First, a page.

All posts tagged: orange coast magazine

This is why we fact check

“If your mother says she loves you…check it out.” A cardinal rule in journalism. But, the importance of this rule is increasingly lost among local, national and even international media. In the last few years, newsrooms have lost funding and cut jobs–and fact checkers are typically the first to go. If history is any indication, sustaining a reputable, ethically responsible publication requires fact checking at the most basic level. Famous incidents where fact checking was thrown by the wayside (i.e. Stephen Glass and Janet Cooke) have disrupted lives and disgusted readers. I spent the majority of my summer working as a fact checker for Orange Coast Magazine. As I called and emailed sources, scoured the Internet and researched records to check everything from dates to names to the cross streets of a statue, I realized I was helping to maintain the journalistic integrity of Orange Coast Magazine. And that’s important. The Society of Professional Journalists has made it clear that the duty of journalists is to provide information in “an accurate, comprehensive, timely, and understandable manner.” The group states one …

A list of good journalism

Just like sports players have their ‘fantasy league’ teams, writers deserve their own list of industry MVPs. Sure, there are Pulitzer winners each year but some of the best work by the average Joes and Janes of journalism often goes unnoticed. The other day I stumbled upon an article: “Slightly more than 100 pieces of good journalism” by The Atlantic’s Conor Friedersdorf. In the short introduction, I learn that Friedersdorf sends out a bi-weekly email containing great journalism recommendations for readers. (Sign up here). Then, each year, he compiles the pieces he’s highlighted into a “Best of Journalism Awards” list. This list has become my manifesto for good journalism. What I like most about Friedersdorf’s list is that he doesn’t interject his opinion. He provides a publication, article title, author and a short excerpt—leaving further exploration and judgement up to readers. The cool thing: No. 1 on the 2013 list? Center of the Universe, the piece published in Orange Coast Magazine that I recently blogged about. A small reassurance that I, too, have an eye for good journalism. It’s resources like this list of worthy journalism …

How to be an intrepid journalist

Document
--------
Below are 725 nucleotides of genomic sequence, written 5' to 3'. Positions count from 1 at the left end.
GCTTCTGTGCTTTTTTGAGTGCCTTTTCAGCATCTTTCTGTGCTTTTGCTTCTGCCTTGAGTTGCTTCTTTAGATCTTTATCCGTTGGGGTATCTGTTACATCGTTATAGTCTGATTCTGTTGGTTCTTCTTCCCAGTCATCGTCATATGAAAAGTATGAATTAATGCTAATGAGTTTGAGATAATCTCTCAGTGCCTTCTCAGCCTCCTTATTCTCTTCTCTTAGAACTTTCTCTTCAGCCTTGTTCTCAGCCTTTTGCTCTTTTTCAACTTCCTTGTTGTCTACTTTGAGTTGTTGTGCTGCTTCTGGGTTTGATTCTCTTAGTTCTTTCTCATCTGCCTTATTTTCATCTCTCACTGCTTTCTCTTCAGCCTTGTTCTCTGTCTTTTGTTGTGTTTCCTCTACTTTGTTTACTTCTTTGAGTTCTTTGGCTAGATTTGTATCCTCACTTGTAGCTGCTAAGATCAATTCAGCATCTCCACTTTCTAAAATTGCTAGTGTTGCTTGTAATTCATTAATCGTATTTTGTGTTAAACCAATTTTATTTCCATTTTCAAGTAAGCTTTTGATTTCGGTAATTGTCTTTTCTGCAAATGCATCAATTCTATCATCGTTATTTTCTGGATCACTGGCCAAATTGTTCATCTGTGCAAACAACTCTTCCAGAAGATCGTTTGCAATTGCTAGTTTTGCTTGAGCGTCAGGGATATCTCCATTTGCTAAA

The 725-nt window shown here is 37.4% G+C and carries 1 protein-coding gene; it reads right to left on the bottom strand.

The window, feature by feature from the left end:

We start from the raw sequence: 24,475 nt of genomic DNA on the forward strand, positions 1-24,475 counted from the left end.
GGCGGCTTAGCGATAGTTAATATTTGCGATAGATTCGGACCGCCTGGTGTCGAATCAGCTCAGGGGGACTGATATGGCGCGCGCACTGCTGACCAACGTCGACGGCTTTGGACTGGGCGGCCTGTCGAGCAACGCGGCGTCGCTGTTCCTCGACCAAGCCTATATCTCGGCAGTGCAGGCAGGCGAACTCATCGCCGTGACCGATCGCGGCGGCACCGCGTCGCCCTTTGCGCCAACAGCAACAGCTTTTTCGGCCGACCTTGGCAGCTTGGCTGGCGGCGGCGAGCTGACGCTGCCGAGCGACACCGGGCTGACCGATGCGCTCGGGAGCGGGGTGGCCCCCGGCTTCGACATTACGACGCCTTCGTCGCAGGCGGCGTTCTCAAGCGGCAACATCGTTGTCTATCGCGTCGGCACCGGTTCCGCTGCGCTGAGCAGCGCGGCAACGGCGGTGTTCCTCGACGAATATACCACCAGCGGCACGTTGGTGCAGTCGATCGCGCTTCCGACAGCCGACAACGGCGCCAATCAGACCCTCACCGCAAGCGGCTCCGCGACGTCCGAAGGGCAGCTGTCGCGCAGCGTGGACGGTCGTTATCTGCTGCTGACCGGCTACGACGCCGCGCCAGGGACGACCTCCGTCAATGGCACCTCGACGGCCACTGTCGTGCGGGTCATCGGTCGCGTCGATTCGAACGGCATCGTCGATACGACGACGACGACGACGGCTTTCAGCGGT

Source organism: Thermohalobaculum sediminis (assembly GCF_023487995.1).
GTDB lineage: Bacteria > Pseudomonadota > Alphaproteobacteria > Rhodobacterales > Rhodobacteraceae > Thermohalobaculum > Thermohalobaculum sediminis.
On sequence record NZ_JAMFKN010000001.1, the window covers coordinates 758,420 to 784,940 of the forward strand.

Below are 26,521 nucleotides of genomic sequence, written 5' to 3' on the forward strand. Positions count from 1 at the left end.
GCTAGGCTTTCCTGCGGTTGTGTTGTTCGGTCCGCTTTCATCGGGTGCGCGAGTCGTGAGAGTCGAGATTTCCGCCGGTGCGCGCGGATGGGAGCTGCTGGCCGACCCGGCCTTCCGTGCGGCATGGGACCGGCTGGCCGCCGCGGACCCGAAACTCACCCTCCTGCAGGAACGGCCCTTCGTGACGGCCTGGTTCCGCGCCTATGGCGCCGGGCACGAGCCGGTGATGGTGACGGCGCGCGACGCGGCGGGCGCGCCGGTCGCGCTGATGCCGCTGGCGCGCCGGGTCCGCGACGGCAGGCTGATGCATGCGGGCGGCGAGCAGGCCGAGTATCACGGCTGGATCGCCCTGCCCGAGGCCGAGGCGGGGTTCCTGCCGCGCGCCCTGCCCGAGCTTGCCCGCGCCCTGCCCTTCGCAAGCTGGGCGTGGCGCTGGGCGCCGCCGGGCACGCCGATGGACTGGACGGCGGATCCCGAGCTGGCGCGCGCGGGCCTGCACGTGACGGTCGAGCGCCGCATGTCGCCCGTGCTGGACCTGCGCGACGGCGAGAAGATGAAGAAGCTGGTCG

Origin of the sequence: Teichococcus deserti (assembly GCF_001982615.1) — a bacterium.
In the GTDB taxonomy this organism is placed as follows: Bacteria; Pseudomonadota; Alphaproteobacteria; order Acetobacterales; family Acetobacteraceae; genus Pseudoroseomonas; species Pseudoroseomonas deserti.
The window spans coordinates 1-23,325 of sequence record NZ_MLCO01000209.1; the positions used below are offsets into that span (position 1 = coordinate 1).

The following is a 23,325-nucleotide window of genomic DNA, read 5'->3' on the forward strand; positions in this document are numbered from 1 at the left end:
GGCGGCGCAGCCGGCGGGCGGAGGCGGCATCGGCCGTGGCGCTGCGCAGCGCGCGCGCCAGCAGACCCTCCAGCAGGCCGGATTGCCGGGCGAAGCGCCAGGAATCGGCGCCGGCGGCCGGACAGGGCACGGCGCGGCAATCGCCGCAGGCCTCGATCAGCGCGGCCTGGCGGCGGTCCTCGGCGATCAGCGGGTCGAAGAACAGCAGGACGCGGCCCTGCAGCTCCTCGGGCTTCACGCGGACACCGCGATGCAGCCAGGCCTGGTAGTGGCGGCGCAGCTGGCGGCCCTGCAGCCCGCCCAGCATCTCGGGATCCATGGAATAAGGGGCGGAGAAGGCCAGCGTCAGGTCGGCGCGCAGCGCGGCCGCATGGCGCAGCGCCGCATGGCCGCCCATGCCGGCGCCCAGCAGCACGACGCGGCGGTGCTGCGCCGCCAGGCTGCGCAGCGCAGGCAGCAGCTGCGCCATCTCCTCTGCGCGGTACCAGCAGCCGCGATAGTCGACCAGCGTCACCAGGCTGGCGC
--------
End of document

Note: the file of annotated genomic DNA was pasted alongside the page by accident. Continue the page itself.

My reporting professor calls us intrepid journalists. An intrepid journalist is someone who is brave in their reporting and writing. An intrepid journalist is audacious enough to get that interview, to have that conversation, to write that story. An intrepid journalist is courageous and dauntless. As an aspiring journalist, I’m always admiring journalists who are exceptionally intrepid in their pursuits. I like to think there are even a few different ways to be an intrepid journalist: exposing oneself to danger or discomfort to capture a story that must be told telling a controversial story that must be told sharing personal details to recognize universal truths Each of these types have one common denominator: telling a story. Recently I was scanning Twitter and a tweet by Orange Coast Magazine led me to an incredible story. Click to find out why this story is STILL getting read all over the world: http://t.co/jotgtsMNUL Seduction and a serial killer… — Orange Coast (@OrangeCoastmag) May 12, 2014 The feature piece, Center of the Universe, was published last September and written by Jay Roberts. After reading it, I learned why it’s …

Orange Coast Magazine: ‘In-N-Out’s Burger Queen’

I was doing some company research on Orange Coast Magazine, and stumbled upon this brilliant article on their website, written by Patrick J. Kiger, about the woman behind the burger (really, what isn’t brilliant about In-N-Out?) This detailed and revealing profile of Lynsi Snyder, CEO and current president of In-N-Out, rallies my respect for the 66-year-old burger chain and the young businesswoman who runs it. Stylistic highlights: This lede: “About 40 miles north of the Irvine headquarters of In‑N‑Out Burger, the noonday sun makes the gritty industrial landscape of Baldwin Park simmer like a Double-Double fresh off the grill.” The article began as a “day in the life of…” and evolved into a story about the family hardships and successes that continue to lead this dynamic company. That’s the art of storytelling. Kiger’s selection of quotes paints a portrait of Lynsi’s personality: “’I’m a lot like my dad, a little bit of a daredevil,’ she says. ‘I like an adrenaline rush. My dad took me to the racetrack for the first time when I was 2 or 3. … Anything with a motor, that was in my blood.’” …